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Ethnicity and Immigration

PhD Candidate Patricia Louie and Professor William Magee on the differences between Black and White Americans in Anger-Out

Ph.D. Candidate Patricia Louie and Professor William Magee have co-authored an article published in Race and Social Problems, entitled “Did the Difference Between Black and White Americans in Anger-Out Decrease During the First Decade of the Twenty-First Century?” This article examines the black–white difference in anger-in and anger-out in a sample representative of Americans aged … Read More

Doctoral Candidate James Braun on the construction of ‘worthy’ or ‘unworthy’ of Jamaican Nationals

PhD Candidate, James Braun, has published an article in Nations and Nationalism that examines how Afro-Creole nationalist ideology constructed the (un)worthiness of migrating Jamaicans’ claims to diasporic membership. Reflecting the hegemonic social hierarchies in Jamaica, he argues that these constructions of the (un)worthy migrants are to the social benefit of creole middle-class men. James Braun is an … Read More

Congratulations to Yang-Sook Kim for award-winning article

Congratulations to doctoral candidate, Yang-Sook Kim, who recently received an award from the Association of Korean Sociologists in America for her article, “Care Work and Ethnic Boundary Marking in South Korea” that was published in Critical Sociology in April of 2018. The award is given annually to honour “an outstanding graduate student paper on a … Read More

Congratulations to Professor Emine Fidan Elcioglu on receiving the Connaught New Researcher Award

Congratulations to Professor Emine Fidan Elcioglu, whose work has been recognized with the Connaught New Researcher Award. Professor Elcioglu is one of six sociology faculty members to receive this award in 2019. The annual award provides up to $20,000 to new tenure-stream faculty members, and is intended to help them establish a strong research program, … Read More

Congratulations to Professor Monica Alexander on receiving the Connaught New Researcher Award

Congratulations to Professor Monica Alexander, whose work has been recognized with the Connaught New Researcher Award. Professor Alexander is one of six sociology faculty members to receive this award in 2019. The annual award provides up to $20,000 to new tenure-stream faculty members, and is intended to help them establish a strong research program, and … Read More

Working Paper 2019-02

Decentering methodological nationalism to survey the chutes and ladders of precarious legal status trajectories Patricia Landolt, University of Toronto Luin Goldring, York University Paul Pritchard, University of Toronto UT Sociology Working Paper No. 2019-02 July 2019 Keywords: precarious legal status trajectories, methodological nationalism, survey design, administrative data, frontline epistemologies Full Article Abstract Methodological nationalism limits … Read More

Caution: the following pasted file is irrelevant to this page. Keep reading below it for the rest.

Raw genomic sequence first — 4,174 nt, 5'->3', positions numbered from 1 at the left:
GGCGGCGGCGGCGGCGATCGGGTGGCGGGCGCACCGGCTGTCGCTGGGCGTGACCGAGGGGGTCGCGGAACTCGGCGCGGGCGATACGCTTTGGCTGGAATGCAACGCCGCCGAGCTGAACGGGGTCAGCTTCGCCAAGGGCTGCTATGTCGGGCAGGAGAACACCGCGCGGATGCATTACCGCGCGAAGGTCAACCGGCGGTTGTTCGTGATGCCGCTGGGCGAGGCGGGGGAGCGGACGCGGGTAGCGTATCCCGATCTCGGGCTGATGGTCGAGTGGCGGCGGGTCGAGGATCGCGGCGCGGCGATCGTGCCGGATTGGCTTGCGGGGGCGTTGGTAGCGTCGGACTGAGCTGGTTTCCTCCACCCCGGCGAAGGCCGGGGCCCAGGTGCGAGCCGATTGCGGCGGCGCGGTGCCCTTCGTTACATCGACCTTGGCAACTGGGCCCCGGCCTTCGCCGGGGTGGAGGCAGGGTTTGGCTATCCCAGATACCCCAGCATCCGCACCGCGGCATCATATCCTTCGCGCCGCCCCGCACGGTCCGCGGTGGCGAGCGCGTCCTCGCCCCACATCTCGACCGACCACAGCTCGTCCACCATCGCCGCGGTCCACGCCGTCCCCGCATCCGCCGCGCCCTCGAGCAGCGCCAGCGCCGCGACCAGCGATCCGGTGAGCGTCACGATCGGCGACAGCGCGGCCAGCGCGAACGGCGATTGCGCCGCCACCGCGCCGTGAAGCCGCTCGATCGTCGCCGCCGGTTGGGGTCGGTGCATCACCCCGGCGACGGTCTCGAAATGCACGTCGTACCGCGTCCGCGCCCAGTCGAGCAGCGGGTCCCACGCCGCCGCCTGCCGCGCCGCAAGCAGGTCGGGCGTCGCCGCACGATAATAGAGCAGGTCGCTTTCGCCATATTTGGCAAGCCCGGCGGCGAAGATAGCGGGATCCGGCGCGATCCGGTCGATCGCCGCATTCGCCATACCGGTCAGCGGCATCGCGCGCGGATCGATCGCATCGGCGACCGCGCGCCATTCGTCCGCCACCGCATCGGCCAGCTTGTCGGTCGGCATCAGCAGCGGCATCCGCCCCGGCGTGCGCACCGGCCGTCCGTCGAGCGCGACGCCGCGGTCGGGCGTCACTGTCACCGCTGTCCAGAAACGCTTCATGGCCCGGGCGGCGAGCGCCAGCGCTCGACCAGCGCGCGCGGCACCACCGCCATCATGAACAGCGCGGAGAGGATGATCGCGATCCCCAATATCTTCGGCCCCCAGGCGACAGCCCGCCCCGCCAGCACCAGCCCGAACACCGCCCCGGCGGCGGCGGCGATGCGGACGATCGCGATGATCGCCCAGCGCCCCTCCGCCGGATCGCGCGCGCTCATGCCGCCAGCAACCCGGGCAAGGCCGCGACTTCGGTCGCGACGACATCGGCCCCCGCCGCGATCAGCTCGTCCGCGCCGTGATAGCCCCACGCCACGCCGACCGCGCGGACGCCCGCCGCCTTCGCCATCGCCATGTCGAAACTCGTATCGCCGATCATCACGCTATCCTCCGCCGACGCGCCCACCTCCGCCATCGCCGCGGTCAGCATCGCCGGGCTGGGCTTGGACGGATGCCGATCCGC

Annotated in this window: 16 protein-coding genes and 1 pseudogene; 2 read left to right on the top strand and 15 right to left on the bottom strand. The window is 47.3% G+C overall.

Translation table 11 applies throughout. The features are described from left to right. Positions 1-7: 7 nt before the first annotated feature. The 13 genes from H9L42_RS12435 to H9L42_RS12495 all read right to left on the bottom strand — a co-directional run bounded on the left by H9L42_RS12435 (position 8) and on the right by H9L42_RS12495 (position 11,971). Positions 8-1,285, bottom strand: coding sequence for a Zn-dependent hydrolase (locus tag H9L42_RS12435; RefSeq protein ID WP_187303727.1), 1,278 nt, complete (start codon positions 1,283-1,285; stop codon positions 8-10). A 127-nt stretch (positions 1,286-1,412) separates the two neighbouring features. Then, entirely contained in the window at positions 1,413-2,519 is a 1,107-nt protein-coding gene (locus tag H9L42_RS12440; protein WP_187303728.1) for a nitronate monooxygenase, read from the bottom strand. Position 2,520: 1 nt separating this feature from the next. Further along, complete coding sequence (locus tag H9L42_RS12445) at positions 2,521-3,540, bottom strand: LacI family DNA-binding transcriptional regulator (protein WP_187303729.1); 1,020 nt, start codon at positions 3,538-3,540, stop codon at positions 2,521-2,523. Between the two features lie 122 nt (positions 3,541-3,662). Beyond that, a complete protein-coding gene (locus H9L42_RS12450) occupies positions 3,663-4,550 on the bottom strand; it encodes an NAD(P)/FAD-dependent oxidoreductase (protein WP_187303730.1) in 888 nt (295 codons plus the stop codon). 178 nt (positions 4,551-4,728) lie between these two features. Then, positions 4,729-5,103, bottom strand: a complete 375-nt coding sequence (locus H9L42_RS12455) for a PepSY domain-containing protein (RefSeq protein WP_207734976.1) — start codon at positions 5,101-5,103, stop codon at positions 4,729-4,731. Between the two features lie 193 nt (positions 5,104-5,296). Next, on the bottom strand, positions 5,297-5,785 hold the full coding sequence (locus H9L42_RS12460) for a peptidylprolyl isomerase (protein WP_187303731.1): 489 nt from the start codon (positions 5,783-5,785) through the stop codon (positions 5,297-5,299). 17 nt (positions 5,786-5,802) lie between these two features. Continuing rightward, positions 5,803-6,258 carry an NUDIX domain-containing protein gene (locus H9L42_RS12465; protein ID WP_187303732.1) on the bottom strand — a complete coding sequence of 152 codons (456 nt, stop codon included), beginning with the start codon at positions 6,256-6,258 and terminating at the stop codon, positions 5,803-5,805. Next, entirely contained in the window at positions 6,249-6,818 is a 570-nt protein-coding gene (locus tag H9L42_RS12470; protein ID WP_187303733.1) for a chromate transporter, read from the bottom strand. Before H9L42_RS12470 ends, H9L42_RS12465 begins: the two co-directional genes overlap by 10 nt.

Congratulations to PhD students Dana Wray and Laila Omar on receiving Best Student Paper Award and Honourable Mention from the Canadian Sociological Association

The Canadian Sociological Association (CSA) has awarded their Best Student Paper prize to PhD student Dana Wray, with an Honourable Mention going to another of our graduate students, Laila Omar. Both of the papers were originally papers written for the Second Year PhD Research Practicum course. Dana’s paper was titled,”Can Paternity Leave Policy Change Father … Read More

Report from Professor Brym’s survey of Jews in Canada released

On March 12th, Professor Robert Brym, S.D. Clark Professor of Sociology, along with Rhonda Lenton of York University and the Environics Institute for Survey Research released a report of findings from their recent survey of the Canadian Jewish community.  The study surveyed over 2,000 Jews in Canada and asked questions about their identity, beliefs and … Read More

PhD Graduate Salina Abji on Anti-Border Movements and Gender Based Violence

PhD Graduate Salina Abji has recently published an article in the international Feminist Journal of Politics. The article investigates postnational-feminist approaches to gender-based violence in the contemporary immigration context. The article examines how for some advocates, a postnational politics deeply informed their criticisms of state borders and restrictive immigration controls as fundamental sources of gendered and racialized violence. Salina … Read More

Working Paper 2019-01

Assembling the Politics of Noncitizenship: Local struggles to enforce and extend access to health care Patricia Landolt, University of Toronto UT Sociology Working Paper No. 2019-01 January 2019 Keywords: assemblages, boundary work, health care, noncitizenship, political contestation, politics of noncitizenship Full Article Abstract Shifts in global migration are sparking powerful political clashes over the terms … Read More